Building boats on the Humber
09/04/2020 | Andy Sherman
During the 19th century shipbuilding was one of Hull's biggest industries with the city's shipyards responsible for building 6.5% of the UK's entire output. Several companies lined the banks of the river including Samuelson's Shipyard which stood on the site now occuppied by The Deep and Humphrys and Pearson Ltd to the east of Samuelson's. Perhaps the longest lasting and most successful was Earles Shipbuilding and Engineering Company that specialised in constructing vessels made with iron and steel hulls.
The firm was founded by two brothers in 1845 and they launched their first boat in 1853, orignally these boats were launched straight into Victoria Dock. In 1861 a fire at their shipyard forced the company to move premises and they relocated to a larger area on the riverfront. The move to the banks of the Humber was key as it meant boats could be launched directly into the river and removed any restriction on the sizes of vessel which could be build.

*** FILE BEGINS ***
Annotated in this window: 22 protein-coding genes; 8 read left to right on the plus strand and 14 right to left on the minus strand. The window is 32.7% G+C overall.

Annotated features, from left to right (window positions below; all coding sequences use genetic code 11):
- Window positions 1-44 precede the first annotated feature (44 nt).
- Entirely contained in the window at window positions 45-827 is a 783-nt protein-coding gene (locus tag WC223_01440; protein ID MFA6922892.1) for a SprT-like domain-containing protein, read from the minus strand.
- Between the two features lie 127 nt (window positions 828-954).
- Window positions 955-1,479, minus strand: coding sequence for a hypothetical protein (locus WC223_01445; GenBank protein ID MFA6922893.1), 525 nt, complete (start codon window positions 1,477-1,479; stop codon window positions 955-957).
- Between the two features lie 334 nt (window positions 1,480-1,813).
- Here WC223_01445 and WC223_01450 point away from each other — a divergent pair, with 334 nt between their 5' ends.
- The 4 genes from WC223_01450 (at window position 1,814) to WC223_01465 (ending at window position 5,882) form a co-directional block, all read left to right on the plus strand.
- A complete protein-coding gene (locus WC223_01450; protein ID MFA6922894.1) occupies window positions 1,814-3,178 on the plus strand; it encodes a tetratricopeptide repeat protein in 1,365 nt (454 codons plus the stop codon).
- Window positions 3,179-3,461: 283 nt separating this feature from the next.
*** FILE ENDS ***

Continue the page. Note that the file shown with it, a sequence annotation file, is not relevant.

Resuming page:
Earles built vessels for the British, Chillain and Japanesse navies, as well as the Russain royal family. Perhaps the company's most far flung boats were two steamers that operated on Lake Titicaca; after being built in Hull the boats were dissassembled, packed into crates and shipped to South America before being rebuilt. The shipyard finally closed in 1932 during the great depression.
Image from Grace's Guide 1881
HMS St George, one of the vessels built for the Royal Navy at Earle's
© British War Office
During the 1980's three wooden vessels, not built by Earle's, were abandoned on the foreshore on the site of the earlier shipyard. Click on the image below to learn a little more about the boats and the shipyard itself.
If you would like to read about one of our training sessions at Earle's then have a quick look at this blog.